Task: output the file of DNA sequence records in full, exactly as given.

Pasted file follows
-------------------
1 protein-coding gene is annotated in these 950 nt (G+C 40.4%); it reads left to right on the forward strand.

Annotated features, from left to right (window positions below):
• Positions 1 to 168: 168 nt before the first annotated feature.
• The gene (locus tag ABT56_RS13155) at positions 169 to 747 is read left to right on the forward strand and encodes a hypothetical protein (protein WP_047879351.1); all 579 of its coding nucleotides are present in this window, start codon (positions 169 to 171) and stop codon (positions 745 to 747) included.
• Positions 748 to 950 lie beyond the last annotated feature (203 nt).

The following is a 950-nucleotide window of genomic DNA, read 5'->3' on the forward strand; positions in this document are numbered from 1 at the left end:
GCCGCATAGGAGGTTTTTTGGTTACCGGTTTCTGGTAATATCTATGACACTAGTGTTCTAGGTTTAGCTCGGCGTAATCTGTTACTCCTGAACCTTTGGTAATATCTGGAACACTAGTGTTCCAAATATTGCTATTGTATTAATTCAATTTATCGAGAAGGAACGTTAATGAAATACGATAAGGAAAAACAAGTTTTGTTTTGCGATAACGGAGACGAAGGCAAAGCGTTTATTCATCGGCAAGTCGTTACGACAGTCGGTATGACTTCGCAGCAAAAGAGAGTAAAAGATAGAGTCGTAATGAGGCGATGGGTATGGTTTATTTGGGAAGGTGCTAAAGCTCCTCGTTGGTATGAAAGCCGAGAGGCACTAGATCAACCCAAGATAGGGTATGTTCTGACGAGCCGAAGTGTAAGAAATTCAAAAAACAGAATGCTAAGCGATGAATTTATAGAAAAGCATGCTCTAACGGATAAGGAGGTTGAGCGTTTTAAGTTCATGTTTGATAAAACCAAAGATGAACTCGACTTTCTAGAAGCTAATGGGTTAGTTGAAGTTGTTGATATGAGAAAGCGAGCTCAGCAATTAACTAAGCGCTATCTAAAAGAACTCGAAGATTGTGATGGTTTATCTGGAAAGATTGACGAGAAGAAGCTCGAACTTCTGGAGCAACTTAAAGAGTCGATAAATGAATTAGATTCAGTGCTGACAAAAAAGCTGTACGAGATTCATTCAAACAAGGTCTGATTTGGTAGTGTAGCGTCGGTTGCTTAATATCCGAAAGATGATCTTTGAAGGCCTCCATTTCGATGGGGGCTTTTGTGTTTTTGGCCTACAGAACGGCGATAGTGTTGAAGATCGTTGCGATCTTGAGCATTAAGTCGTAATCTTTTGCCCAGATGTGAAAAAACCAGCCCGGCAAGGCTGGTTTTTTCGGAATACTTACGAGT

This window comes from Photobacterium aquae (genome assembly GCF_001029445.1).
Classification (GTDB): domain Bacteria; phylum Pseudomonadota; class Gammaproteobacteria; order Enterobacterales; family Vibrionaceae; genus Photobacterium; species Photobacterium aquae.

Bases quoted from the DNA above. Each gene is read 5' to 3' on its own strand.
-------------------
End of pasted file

1 protein-coding gene is annotated in these 950 nt (G+C 40.4%); it reads left to right on the forward strand.

Annotated features, from left to right (window positions below):
• Positions 1 to 168: 168 nt before the first annotated feature.
• The gene (locus tag ABT56_RS13155) at positions 169 to 747 is read left to right on the forward strand and encodes a hypothetical protein (protein WP_047879351.1); all 579 of its coding nucleotides are present in this window, start codon (positions 169 to 171) and stop codon (positions 745 to 747) included.
• Positions 748 to 950 lie beyond the last annotated feature (203 nt).

The following is a 950-nucleotide window of genomic DNA, read 5'->3' on the forward strand; positions in this document are numbered from 1 at the left end:
GCCGCATAGGAGGTTTTTTGGTTACCGGTTTCTGGTAATATCTATGACACTAGTGTTCTAGGTTTAGCTCGGCGTAATCTGTTACTCCTGAACCTTTGGTAATATCTGGAACACTAGTGTTCCAAATATTGCTATTGTATTAATTCAATTTATCGAGAAGGAACGTTAATGAAATACGATAAGGAAAAACAAGTTTTGTTTTGCGATAACGGAGACGAAGGCAAAGCGTTTATTCATCGGCAAGTCGTTACGACAGTCGGTATGACTTCGCAGCAAAAGAGAGTAAAAGATAGAGTCGTAATGAGGCGATGGGTATGGTTTATTTGGGAAGGTGCTAAAGCTCCTCGTTGGTATGAAAGCCGAGAGGCACTAGATCAACCCAAGATAGGGTATGTTCTGACGAGCCGAAGTGTAAGAAATTCAAAAAACAGAATGCTAAGCGATGAATTTATAGAAAAGCATGCTCTAACGGATAAGGAGGTTGAGCGTTTTAAGTTCATGTTTGATAAAACCAAAGATGAACTCGACTTTCTAGAAGCTAATGGGTTAGTTGAAGTTGTTGATATGAGAAAGCGAGCTCAGCAATTAACTAAGCGCTATCTAAAAGAACTCGAAGATTGTGATGGTTTATCTGGAAAGATTGACGAGAAGAAGCTCGAACTTCTGGAGCAACTTAAAGAGTCGATAAATGAATTAGATTCAGTGCTGACAAAAAAGCTGTACGAGATTCATTCAAACAAGGTCTGATTTGGTAGTGTAGCGTCGGTTGCTTAATATCCGAAAGATGATCTTTGAAGGCCTCCATTTCGATGGGGGCTTTTGTGTTTTTGGCCTACAGAACGGCGATAGTGTTGAAGATCGTTGCGATCTTGAGCATTAAGTCGTAATCTTTTGCCCAGATGTGAAAAAACCAGCCCGGCAAGGCTGGTTTTTTCGGAATACTTACGAGT

This window comes from Photobacterium aquae (genome assembly GCF_001029445.1).
Classification (GTDB): domain Bacteria; phylum Pseudomonadota; class Gammaproteobacteria; order Enterobacterales; family Vibrionaceae; genus Photobacterium; species Photobacterium aquae.

Bases quoted from the DNA above. Each gene is read 5' to 3' on its own strand.